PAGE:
2 common examples of inadmissible evidence 

On Behalf of | Jun 14, 2024 | Criminal Defense |

For the prosecution to file criminal charges against a defendant, they need to have evidence. The strength of that evidence will influence how likely a conviction or acquittal is. The prosecution must establish guilt beyond all reasonable doubt, while the defense must only show that there is a reasonable doubt. 

There are rules of evidence and these must be followed. In some situations, evidence may become inadmissible. This means that it cannot be used in court. Outlined below are some of the more common examples of inadmissible evidence

1. Evidence that lacks probative value 

Evidence must have probative value. Essentially, this means that it is highly relevant to the facts of the case. For example, an eyewitness who saw events unfold would be evidence of high probative value. On the other hand, a witness brought in to testify that the accused wronged them 20 years ago would lack probative value, because it is not relevant to the case at hand. Evidence that lacks proactive value is likely to be dismissed by the court.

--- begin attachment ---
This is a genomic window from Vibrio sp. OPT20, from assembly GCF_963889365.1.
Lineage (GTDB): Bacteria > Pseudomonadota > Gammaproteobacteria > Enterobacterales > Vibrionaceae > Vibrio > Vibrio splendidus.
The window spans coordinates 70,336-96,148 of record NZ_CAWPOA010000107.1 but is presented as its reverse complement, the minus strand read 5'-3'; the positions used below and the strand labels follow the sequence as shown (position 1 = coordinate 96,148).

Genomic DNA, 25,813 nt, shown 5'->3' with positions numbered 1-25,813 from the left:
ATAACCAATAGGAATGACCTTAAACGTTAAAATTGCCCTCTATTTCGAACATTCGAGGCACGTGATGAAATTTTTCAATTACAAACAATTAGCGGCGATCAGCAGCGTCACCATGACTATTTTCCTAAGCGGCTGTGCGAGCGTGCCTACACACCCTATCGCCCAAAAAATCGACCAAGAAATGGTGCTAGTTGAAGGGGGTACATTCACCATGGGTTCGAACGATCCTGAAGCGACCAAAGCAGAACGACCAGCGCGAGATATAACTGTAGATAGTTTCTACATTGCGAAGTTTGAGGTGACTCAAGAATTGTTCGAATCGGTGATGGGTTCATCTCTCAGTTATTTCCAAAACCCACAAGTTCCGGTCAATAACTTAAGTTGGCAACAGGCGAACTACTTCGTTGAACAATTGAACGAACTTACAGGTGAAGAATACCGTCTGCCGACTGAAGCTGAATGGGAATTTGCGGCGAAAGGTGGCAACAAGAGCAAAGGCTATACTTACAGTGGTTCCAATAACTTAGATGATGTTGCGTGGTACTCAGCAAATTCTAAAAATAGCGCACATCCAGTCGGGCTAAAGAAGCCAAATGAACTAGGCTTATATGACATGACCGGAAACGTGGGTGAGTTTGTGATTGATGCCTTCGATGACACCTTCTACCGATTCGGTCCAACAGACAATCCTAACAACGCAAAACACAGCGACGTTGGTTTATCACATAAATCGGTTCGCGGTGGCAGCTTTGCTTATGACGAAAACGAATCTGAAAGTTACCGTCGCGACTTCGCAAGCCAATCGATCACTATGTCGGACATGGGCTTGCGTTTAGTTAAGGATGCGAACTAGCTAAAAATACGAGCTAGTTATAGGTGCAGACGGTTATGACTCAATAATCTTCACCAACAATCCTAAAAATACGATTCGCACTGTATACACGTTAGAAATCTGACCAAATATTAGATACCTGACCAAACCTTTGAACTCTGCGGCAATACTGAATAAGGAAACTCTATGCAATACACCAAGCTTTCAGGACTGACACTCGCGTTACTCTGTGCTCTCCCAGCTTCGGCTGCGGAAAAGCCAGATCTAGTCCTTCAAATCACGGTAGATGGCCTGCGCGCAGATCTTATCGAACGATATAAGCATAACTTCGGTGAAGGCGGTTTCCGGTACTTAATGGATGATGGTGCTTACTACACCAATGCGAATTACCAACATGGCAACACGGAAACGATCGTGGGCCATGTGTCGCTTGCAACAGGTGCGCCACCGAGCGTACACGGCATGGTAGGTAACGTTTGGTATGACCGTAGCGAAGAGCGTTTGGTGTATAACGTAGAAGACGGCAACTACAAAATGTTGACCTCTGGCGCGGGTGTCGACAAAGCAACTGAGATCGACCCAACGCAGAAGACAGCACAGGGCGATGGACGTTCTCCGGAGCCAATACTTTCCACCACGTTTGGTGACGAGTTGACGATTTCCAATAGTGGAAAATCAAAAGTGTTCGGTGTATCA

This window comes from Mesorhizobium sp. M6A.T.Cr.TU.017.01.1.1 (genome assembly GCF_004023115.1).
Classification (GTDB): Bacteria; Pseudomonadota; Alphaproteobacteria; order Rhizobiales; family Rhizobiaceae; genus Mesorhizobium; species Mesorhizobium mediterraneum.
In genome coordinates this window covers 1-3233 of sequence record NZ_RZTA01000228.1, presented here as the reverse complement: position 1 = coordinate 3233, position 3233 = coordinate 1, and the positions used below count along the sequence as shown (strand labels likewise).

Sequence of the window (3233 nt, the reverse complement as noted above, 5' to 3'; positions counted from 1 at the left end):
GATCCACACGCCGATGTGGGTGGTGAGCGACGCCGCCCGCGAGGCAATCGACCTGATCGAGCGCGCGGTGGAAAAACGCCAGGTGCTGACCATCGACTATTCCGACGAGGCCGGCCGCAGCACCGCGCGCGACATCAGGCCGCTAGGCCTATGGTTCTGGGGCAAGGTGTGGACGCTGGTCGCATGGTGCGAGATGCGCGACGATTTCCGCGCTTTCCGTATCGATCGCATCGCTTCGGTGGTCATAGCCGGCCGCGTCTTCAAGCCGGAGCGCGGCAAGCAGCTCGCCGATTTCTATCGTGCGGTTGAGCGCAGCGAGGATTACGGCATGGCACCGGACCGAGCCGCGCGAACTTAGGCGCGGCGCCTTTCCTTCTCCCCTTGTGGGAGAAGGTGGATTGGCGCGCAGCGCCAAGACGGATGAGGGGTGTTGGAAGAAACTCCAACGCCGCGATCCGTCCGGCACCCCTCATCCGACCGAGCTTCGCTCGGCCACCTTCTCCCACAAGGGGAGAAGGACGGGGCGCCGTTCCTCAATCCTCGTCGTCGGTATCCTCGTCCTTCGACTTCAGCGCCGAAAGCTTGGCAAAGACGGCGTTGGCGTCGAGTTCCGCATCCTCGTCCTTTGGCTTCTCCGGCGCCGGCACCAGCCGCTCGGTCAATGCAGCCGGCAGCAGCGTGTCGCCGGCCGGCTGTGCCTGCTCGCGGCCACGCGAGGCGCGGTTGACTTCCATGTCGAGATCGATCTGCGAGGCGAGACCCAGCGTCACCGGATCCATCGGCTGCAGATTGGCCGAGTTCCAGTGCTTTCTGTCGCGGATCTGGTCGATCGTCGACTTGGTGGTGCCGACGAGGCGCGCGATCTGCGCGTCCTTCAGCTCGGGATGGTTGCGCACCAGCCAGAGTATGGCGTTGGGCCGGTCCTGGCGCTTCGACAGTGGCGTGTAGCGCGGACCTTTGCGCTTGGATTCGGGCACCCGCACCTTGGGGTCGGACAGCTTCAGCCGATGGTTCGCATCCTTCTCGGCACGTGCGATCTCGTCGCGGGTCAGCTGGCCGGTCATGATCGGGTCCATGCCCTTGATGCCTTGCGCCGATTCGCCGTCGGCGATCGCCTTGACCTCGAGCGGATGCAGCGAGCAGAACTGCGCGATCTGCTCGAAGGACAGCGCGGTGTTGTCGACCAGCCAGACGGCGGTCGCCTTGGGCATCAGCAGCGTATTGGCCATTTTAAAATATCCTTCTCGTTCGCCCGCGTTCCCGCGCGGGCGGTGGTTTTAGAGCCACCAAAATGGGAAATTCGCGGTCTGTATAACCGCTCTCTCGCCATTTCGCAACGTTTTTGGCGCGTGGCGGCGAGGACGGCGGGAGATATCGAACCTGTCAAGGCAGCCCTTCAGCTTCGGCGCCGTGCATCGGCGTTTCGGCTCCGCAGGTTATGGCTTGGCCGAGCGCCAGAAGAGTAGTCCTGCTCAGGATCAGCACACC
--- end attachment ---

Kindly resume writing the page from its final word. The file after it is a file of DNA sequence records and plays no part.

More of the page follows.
2. Evidence that was unlawfully obtained

In many cases, physical evidence is critical. For example, in drug cases, law enforcement may rely on substances seized from people, vehicles or properties. Police officers cannot search people or properties without probable cause. They cannot obtain evidence from fishing expeditions. If evidence was obtained from unlawful searches and seizures, then it is likely to be deemed inadmissible in court.   

Challenging the strength of evidence is a key aspect of criminal defense. Establishing reasonable doubt could mean the difference between being convicted and not being convicted. Having legal guidance behind you will give you the best chance of forming a successful defense strategy. 


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